ICI Fund Flow Survey | Greek Drama Prompted a Flock to Money Markets - ICI1

 

In the most recent 5-day period ending July 1st, total equity mutual funds put up net outflows of -$3.4 billion, trailing the year-to-date weekly average inflow of +$369 million and the 2014 average inflow of +$620 million. The outflow was composed of international stock fund contributions of +$2.1 billion and domestic stock fund withdrawals of -$5.5 billion. International equity funds have had positive flows in 48 of the last 52 weeks while domestic equity funds have had only 10 weeks of positive flows over the same time period.

 

Fixed income mutual funds put up net outflows of -$2.4 billion, trailing the year-to-date weekly average inflow of +$2.2 billion and the 2014 average inflow of +$929 million. The outflow was composed of tax-free or municipal bond funds withdrawals of -$861 million and taxable bond funds withdrawals of -$1.5 billion.

 

Equity ETFs had net redemptions of -$4.3 billion, trailing the year-to-date weekly average inflow of +$2.1 billion and the 2014 average inflow of +$3.2 billion. Fixed income ETFs had net outflows of -$268 million, trailing the year-to-date weekly average inflow of +$867 million and the 2014 average inflow of +$1.0 billion.

 

Mutual fund flow data is collected weekly from the Investment Company Institute (ICI) and represents a survey of 95% of the investment management industry's mutual fund assets. Mutual fund data largely reflects the actions of retail investors. Exchange traded fund (ETF) information is extracted from Bloomberg and is matched to the same weekly reporting schedule as the ICI mutual fund data. According to industry leader Blackrock (BLK), U.S. ETF participation is 60% institutional investors and 40% retail investors.   

 

Most Recent 12 Week Flow in Millions by Mutual Fund Product: Chart data is the most recent 12 weeks from the ICI mutual fund survey and includes the weekly average for 2014 and the weekly year-to-date average for 2015:

 

ICI Fund Flow Survey | Greek Drama Prompted a Flock to Money Markets - ICI2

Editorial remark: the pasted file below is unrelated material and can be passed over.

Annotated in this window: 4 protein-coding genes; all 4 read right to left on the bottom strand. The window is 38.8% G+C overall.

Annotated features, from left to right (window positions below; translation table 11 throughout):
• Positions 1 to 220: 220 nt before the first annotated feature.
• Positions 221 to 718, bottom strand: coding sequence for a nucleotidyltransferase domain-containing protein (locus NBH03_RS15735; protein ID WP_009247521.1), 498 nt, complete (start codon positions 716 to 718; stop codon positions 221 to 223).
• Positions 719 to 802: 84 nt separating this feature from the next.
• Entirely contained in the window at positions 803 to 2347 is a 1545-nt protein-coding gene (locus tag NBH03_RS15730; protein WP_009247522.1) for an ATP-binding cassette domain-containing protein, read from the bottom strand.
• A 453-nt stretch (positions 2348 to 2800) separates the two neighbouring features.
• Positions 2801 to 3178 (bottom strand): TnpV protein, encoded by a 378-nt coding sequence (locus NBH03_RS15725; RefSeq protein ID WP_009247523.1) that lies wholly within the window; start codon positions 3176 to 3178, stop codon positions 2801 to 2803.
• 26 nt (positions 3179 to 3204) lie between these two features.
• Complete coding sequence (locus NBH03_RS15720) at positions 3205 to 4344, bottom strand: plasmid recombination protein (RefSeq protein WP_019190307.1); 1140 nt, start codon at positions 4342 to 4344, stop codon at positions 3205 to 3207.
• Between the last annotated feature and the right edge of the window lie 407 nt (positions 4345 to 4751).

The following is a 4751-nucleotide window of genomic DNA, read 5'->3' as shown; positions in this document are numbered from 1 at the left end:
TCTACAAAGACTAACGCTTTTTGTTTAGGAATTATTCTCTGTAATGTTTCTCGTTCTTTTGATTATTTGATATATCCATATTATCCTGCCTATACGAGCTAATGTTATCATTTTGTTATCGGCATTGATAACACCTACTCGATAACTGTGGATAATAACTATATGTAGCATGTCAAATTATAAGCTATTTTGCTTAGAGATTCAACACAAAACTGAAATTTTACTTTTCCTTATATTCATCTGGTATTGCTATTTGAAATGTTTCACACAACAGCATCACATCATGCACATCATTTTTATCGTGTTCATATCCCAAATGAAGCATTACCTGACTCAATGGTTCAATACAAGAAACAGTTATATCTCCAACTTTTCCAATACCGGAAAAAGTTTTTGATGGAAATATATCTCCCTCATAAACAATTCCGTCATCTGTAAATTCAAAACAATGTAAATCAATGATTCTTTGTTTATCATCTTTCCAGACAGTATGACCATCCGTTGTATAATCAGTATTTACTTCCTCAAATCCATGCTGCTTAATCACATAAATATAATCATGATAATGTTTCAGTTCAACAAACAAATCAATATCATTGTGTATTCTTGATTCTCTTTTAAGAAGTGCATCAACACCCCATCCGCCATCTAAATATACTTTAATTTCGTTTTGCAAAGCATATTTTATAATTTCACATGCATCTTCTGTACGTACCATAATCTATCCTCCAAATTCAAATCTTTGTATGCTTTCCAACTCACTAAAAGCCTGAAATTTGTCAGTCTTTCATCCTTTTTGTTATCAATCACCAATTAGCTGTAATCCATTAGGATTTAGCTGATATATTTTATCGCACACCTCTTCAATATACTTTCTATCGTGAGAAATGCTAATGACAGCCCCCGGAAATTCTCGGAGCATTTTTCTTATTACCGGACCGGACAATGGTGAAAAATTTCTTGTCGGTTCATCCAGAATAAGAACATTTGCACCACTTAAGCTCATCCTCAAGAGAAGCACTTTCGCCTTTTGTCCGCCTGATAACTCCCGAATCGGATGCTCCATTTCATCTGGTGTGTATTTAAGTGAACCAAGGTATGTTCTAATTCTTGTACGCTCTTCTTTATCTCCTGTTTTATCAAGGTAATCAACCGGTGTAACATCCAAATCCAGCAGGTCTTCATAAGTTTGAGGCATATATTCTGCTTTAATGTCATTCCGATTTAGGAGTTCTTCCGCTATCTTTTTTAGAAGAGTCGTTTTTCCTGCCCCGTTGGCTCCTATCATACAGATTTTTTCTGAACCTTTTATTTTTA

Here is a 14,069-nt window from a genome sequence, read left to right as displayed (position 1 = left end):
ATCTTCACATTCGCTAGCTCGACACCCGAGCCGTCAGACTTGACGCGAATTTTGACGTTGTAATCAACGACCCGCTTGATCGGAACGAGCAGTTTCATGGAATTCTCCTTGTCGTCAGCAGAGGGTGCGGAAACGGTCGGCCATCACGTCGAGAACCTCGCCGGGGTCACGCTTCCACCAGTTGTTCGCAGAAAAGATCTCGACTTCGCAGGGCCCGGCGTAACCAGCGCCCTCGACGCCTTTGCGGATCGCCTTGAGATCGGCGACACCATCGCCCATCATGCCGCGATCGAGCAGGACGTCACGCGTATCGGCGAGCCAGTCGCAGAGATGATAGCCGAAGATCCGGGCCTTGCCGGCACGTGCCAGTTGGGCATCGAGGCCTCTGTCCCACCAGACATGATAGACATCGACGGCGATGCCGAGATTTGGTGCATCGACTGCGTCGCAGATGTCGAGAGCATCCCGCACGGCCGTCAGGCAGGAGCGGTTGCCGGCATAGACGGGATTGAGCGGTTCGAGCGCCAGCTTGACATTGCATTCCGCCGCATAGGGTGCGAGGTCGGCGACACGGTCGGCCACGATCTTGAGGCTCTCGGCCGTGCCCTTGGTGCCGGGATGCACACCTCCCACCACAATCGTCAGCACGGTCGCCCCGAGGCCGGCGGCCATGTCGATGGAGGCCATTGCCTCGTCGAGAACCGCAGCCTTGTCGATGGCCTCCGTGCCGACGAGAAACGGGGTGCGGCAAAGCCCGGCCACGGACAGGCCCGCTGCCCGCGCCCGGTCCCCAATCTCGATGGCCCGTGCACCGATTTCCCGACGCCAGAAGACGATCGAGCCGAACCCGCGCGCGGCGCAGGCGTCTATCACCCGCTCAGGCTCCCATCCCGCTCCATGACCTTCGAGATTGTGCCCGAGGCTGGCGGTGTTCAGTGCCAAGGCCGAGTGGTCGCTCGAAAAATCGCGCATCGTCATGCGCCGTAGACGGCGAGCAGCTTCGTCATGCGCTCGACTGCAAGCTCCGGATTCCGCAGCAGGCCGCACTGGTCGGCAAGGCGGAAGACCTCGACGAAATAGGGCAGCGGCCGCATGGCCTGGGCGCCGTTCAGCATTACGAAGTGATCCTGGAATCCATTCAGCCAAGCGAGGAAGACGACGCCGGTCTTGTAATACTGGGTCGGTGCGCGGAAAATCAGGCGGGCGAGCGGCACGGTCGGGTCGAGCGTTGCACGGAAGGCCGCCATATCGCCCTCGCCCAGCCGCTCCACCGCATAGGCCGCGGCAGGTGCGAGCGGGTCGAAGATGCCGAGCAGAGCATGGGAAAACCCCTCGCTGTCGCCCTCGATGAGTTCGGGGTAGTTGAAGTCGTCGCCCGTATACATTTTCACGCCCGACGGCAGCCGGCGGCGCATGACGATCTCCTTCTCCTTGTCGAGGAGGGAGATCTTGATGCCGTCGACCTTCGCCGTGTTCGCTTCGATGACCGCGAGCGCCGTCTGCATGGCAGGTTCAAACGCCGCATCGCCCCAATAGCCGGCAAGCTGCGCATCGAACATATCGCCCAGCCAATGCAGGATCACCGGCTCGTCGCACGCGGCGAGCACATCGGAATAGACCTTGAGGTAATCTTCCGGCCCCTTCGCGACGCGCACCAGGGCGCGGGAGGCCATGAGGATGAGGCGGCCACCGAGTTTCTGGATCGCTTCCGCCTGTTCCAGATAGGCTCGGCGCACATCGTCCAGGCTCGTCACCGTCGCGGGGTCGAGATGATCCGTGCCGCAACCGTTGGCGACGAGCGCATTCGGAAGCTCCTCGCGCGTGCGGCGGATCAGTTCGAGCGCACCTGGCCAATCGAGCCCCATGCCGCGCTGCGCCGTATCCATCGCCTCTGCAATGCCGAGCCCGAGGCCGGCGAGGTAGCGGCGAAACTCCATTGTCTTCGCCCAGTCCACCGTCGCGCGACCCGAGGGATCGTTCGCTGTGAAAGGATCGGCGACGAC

ICI Fund Flow Survey | Greek Drama Prompted a Flock to Money Markets - ICI3

 

ICI Fund Flow Survey | Greek Drama Prompted a Flock to Money Markets - ICI4

 

ICI Fund Flow Survey | Greek Drama Prompted a Flock to Money Markets - ICI5

 

ICI Fund Flow Survey | Greek Drama Prompted a Flock to Money Markets - ICI6

 

 

Cumulative Annual Flow in Millions by Mutual Fund Product: Chart data is the cumulative fund flow from the ICI mutual fund survey for each year starting with 2008.

 

ICI Fund Flow Survey | Greek Drama Prompted a Flock to Money Markets - ICI12

 

ICI Fund Flow Survey | Greek Drama Prompted a Flock to Money Markets - ICI13

 

ICI Fund Flow Survey | Greek Drama Prompted a Flock to Money Markets - ICI14

 

ICI Fund Flow Survey | Greek Drama Prompted a Flock to Money Markets - ICI15

 

ICI Fund Flow Survey | Greek Drama Prompted a Flock to Money Markets - ICI16

 

 

Most Recent 12 Week Flow within Equity and Fixed Income Exchange Traded Funds: Chart data is the most recent 12 weeks from Bloomberg's ETF database (matched to the Wednesday to Wednesday reporting format of the ICI), the weekly average for 2014, and the weekly year-to-date average for 2015. In the third table are the results of the weekly flows into and out of the major market and sector SPDRs:

 

ICI Fund Flow Survey | Greek Drama Prompted a Flock to Money Markets - ICI7

 

ICI Fund Flow Survey | Greek Drama Prompted a Flock to Money Markets - ICI8

 

 

Sector and Asset Class Weekly ETF and Year-to-Date Results: In sector SPDR callouts, investors defensively contributed +8% or +$365 million to the long treasury TLT ETF. Additionally, the industrial XLI ETF experienced withdrawals of -$334, -5% of its market cap.